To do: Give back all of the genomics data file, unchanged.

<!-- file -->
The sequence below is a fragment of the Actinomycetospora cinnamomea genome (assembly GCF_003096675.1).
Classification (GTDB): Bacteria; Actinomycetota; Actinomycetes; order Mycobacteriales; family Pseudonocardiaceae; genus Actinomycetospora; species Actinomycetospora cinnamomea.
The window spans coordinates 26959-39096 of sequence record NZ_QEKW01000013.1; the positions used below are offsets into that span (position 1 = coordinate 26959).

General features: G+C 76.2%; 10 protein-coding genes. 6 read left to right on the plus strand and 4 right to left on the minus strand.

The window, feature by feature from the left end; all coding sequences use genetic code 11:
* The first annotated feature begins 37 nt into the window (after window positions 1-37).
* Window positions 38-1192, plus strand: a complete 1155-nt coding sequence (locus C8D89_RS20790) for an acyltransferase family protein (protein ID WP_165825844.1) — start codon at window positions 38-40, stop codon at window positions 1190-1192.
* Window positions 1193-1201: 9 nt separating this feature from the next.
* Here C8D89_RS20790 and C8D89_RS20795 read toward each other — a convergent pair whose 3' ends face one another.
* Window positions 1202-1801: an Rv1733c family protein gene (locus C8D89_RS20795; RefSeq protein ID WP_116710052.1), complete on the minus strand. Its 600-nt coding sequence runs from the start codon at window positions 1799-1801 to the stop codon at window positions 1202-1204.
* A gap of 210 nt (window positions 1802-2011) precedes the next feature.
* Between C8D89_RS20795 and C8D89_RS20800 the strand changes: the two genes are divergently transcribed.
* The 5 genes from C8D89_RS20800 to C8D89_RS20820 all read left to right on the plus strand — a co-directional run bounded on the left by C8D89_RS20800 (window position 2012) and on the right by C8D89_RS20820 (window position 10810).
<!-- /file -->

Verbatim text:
The sequence below is a fragment of the Actinomycetospora cinnamomea genome (assembly GCF_003096675.1).
Classification (GTDB): Bacteria; Actinomycetota; Actinomycetes; order Mycobacteriales; family Pseudonocardiaceae; genus Actinomycetospora; species Actinomycetospora cinnamomea.
The window spans coordinates 26959-39096 of sequence record NZ_QEKW01000013.1; the positions used below are offsets into that span (position 1 = coordinate 26959).

General features: G+C 76.2%; 10 protein-coding genes. 6 read left to right on the plus strand and 4 right to left on the minus strand.

The window, feature by feature from the left end; all coding sequences use genetic code 11:
* The first annotated feature begins 37 nt into the window (after window positions 1-37).
* Window positions 38-1192, plus strand: a complete 1155-nt coding sequence (locus C8D89_RS20790) for an acyltransferase family protein (protein ID WP_165825844.1) — start codon at window positions 38-40, stop codon at window positions 1190-1192.
* Window positions 1193-1201: 9 nt separating this feature from the next.
* Here C8D89_RS20790 and C8D89_RS20795 read toward each other — a convergent pair whose 3' ends face one another.
* Window positions 1202-1801: an Rv1733c family protein gene (locus C8D89_RS20795; RefSeq protein ID WP_116710052.1), complete on the minus strand. Its 600-nt coding sequence runs from the start codon at window positions 1799-1801 to the stop codon at window positions 1202-1204.
* A gap of 210 nt (window positions 1802-2011) precedes the next feature.
* Between C8D89_RS20795 and C8D89_RS20800 the strand changes: the two genes are divergently transcribed.
* The 5 genes from C8D89_RS20800 to C8D89_RS20820 all read left to right on the plus strand — a co-directional run bounded on the left by C8D89_RS20800 (window position 2012) and on the right by C8D89_RS20820 (window position 10810).